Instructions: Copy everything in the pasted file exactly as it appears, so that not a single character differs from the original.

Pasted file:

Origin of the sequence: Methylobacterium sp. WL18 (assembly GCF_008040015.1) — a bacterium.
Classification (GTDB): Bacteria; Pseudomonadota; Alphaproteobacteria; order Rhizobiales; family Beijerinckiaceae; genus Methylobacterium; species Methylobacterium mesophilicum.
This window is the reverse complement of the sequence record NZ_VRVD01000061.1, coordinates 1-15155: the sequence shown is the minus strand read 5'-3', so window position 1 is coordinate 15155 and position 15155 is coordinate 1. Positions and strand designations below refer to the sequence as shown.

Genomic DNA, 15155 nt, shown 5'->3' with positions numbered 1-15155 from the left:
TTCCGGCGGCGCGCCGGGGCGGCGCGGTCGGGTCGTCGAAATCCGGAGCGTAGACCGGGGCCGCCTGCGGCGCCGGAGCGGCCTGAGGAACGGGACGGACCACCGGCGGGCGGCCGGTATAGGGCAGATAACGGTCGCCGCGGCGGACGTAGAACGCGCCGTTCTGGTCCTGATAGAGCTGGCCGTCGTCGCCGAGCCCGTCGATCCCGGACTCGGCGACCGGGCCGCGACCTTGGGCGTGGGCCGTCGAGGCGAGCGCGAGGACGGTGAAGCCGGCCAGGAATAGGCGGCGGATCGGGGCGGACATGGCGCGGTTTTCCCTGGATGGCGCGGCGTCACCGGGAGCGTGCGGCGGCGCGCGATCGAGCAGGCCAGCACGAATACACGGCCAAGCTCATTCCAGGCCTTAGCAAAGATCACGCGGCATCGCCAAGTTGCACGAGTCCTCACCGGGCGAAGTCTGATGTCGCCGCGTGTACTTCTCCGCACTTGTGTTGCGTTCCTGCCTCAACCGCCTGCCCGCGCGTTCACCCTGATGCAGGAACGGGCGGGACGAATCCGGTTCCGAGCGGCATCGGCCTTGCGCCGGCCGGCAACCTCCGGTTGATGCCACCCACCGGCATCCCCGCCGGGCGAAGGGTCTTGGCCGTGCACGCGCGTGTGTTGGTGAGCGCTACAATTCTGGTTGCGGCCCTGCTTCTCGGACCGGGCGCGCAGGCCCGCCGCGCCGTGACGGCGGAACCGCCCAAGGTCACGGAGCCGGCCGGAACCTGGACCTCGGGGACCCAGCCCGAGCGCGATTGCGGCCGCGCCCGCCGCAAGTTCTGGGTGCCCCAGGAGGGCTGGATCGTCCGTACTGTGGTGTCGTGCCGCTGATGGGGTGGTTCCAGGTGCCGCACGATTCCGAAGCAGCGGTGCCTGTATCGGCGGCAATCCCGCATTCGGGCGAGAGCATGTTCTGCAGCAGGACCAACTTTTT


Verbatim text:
Origin of the sequence: Methylobacterium sp. WL18 (assembly GCF_008040015.1) — a bacterium.
Classification (GTDB): Bacteria; Pseudomonadota; Alphaproteobacteria; order Rhizobiales; family Beijerinckiaceae; genus Methylobacterium; species Methylobacterium mesophilicum.
This window is the reverse complement of the sequence record NZ_VRVD01000061.1, coordinates 1-15155: the sequence shown is the minus strand read 5'-3', so window position 1 is coordinate 15155 and position 15155 is coordinate 1. Positions and strand designations below refer to the sequence as shown.

Genomic DNA, 15155 nt, shown 5'->3' with positions numbered 1-15155 from the left:
TTCCGGCGGCGCGCCGGGGCGGCGCGGTCGGGTCGTCGAAATCCGGAGCGTAGACCGGGGCCGCCTGCGGCGCCGGAGCGGCCTGAGGAACGGGACGGACCACCGGCGGGCGGCCGGTATAGGGCAGATAACGGTCGCCGCGGCGGACGTAGAACGCGCCGTTCTGGTCCTGATAGAGCTGGCCGTCGTCGCCGAGCCCGTCGATCCCGGACTCGGCGACCGGGCCGCGACCTTGGGCGTGGGCCGTCGAGGCGAGCGCGAGGACGGTGAAGCCGGCCAGGAATAGGCGGCGGATCGGGGCGGACATGGCGCGGTTTTCCCTGGATGGCGCGGCGTCACCGGGAGCGTGCGGCGGCGCGCGATCGAGCAGGCCAGCACGAATACACGGCCAAGCTCATTCCAGGCCTTAGCAAAGATCACGCGGCATCGCCAAGTTGCACGAGTCCTCACCGGGCGAAGTCTGATGTCGCCGCGTGTACTTCTCCGCACTTGTGTTGCGTTCCTGCCTCAACCGCCTGCCCGCGCGTTCACCCTGATGCAGGAACGGGCGGGACGAATCCGGTTCCGAGCGGCATCGGCCTTGCGCCGGCCGGCAACCTCCGGTTGATGCCACCCACCGGCATCCCCGCCGGGCGAAGGGTCTTGGCCGTGCACGCGCGTGTGTTGGTGAGCGCTACAATTCTGGTTGCGGCCCTGCTTCTCGGACCGGGCGCGCAGGCCCGCCGCGCCGTGACGGCGGAACCGCCCAAGGTCACGGAGCCGGCCGGAACCTGGACCTCGGGGACCCAGCCCGAGCGCGATTGCGGCCGCGCCCGCCGCAAGTTCTGGGTGCCCCAGGAGGGCTGGATCGTCCGTACTGTGGTGTCGTGCCGCTGATGGGGTGGTTCCAGGTGCCGCACGATTCCGAAGCAGCGGTGCCTGTATCGGCGGCAATCCCGCATTCGGGCGAGAGCATGTTCTGCAGCAGGACCAACTTTTT